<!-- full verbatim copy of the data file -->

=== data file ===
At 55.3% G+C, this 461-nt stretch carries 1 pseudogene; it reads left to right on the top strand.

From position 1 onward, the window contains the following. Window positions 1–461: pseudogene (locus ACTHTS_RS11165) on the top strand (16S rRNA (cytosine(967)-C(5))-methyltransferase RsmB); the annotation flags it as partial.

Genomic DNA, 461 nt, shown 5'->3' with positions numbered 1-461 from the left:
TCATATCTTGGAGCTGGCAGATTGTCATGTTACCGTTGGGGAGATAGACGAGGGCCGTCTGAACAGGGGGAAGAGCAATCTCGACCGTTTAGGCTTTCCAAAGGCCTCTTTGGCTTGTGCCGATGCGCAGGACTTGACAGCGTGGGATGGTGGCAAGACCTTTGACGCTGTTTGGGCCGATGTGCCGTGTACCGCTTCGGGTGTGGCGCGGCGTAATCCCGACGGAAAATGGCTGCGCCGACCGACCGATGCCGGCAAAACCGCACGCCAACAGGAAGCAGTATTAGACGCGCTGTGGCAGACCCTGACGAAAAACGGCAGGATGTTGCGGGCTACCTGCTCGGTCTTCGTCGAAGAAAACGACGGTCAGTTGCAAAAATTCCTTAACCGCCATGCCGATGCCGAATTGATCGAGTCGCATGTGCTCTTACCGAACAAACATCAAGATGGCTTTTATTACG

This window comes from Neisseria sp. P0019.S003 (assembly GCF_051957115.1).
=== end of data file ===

At 55.3% G+C, this 461-nt stretch carries 1 pseudogene; it reads left to right on the top strand.

From position 1 onward, the window contains the following. Window positions 1–461: pseudogene (locus ACTHTS_RS11165) on the top strand (16S rRNA (cytosine(967)-C(5))-methyltransferase RsmB); the annotation flags it as partial.

Genomic DNA, 461 nt, shown 5'->3' with positions numbered 1-461 from the left:
TCATATCTTGGAGCTGGCAGATTGTCATGTTACCGTTGGGGAGATAGACGAGGGCCGTCTGAACAGGGGGAAGAGCAATCTCGACCGTTTAGGCTTTCCAAAGGCCTCTTTGGCTTGTGCCGATGCGCAGGACTTGACAGCGTGGGATGGTGGCAAGACCTTTGACGCTGTTTGGGCCGATGTGCCGTGTACCGCTTCGGGTGTGGCGCGGCGTAATCCCGACGGAAAATGGCTGCGCCGACCGACCGATGCCGGCAAAACCGCACGCCAACAGGAAGCAGTATTAGACGCGCTGTGGCAGACCCTGACGAAAAACGGCAGGATGTTGCGGGCTACCTGCTCGGTCTTCGTCGAAGAAAACGACGGTCAGTTGCAAAAATTCCTTAACCGCCATGCCGATGCCGAATTGATCGAGTCGCATGTGCTCTTACCGAACAAACATCAAGATGGCTTTTATTACG

This window comes from Neisseria sp. P0019.S003 (assembly GCF_051957115.1).